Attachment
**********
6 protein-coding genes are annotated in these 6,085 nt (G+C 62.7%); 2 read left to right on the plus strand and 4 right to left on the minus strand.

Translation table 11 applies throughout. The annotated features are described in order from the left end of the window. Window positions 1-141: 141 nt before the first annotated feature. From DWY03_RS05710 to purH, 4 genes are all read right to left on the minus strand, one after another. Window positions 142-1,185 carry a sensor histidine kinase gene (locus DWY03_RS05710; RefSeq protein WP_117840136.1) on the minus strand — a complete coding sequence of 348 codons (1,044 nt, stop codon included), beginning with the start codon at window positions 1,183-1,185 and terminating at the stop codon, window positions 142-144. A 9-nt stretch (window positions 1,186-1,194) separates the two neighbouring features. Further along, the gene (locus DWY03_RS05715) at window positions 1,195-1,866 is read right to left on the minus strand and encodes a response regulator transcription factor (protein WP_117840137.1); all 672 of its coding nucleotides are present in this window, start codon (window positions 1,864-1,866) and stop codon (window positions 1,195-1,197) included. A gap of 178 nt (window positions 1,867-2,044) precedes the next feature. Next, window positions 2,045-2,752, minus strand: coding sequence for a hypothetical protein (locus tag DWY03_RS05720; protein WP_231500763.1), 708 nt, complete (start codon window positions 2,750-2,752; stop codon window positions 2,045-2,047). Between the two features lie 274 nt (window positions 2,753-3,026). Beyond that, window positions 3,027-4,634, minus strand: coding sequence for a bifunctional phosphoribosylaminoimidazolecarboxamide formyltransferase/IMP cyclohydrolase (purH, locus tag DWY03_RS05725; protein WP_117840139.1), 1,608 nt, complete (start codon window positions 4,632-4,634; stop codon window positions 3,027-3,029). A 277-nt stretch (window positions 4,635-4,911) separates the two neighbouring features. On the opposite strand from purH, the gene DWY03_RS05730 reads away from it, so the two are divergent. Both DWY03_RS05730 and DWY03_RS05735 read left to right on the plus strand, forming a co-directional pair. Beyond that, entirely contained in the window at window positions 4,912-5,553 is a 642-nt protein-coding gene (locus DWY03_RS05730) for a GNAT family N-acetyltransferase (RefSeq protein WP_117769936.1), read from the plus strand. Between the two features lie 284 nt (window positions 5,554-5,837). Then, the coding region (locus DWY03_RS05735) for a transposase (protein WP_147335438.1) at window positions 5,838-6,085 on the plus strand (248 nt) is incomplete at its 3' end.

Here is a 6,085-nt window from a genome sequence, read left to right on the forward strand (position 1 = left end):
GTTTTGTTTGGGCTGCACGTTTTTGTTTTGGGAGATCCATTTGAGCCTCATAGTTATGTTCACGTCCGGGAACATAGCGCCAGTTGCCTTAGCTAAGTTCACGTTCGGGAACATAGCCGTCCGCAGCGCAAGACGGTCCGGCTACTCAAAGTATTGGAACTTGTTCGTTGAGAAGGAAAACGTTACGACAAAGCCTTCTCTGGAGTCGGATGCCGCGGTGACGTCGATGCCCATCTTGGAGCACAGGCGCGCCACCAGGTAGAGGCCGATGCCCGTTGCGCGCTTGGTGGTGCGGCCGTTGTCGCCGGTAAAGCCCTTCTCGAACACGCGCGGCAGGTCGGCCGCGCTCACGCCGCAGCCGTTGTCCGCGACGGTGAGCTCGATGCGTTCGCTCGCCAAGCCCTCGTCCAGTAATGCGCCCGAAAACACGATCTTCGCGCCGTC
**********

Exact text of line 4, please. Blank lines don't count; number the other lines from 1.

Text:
GTTTTGTTTGGGCTGCACGTTTTTGTTTTGGGAGATCCATTTGAGCCTCATAGTTATGTTCACGTCCGGGAACATAGCGCCAGTTGCCTTAGCTAAGTTCACGTTCGGGAACATAGCCGTCCGCAGCGCAAGACGGTCCGGCTACTCAAAGTATTGGAACTTGTTCGTTGAGAAGGAAAACGTTACGACAAAGCCTTCTCTGGAGTCGGATGCCGCGGTGACGTCGATGCCCATCTTGGAGCACAGGCGCGCCACCAGGTAGAGGCCGATGCCCGTTGCGCGCTTGGTGGTGCGGCCGTTGTCGCCGGTAAAGCCCTTCTCGAACACGCGCGGCAGGTCGGCCGCGCTCACGCCGCAGCCGTTGTCCGCGACGGTGAGCTCGATGCGTTCGCTCGCCAAGCCCTCGTCCAGTAATGCGCCCGAAAACACGATCTTCGCGCCGTC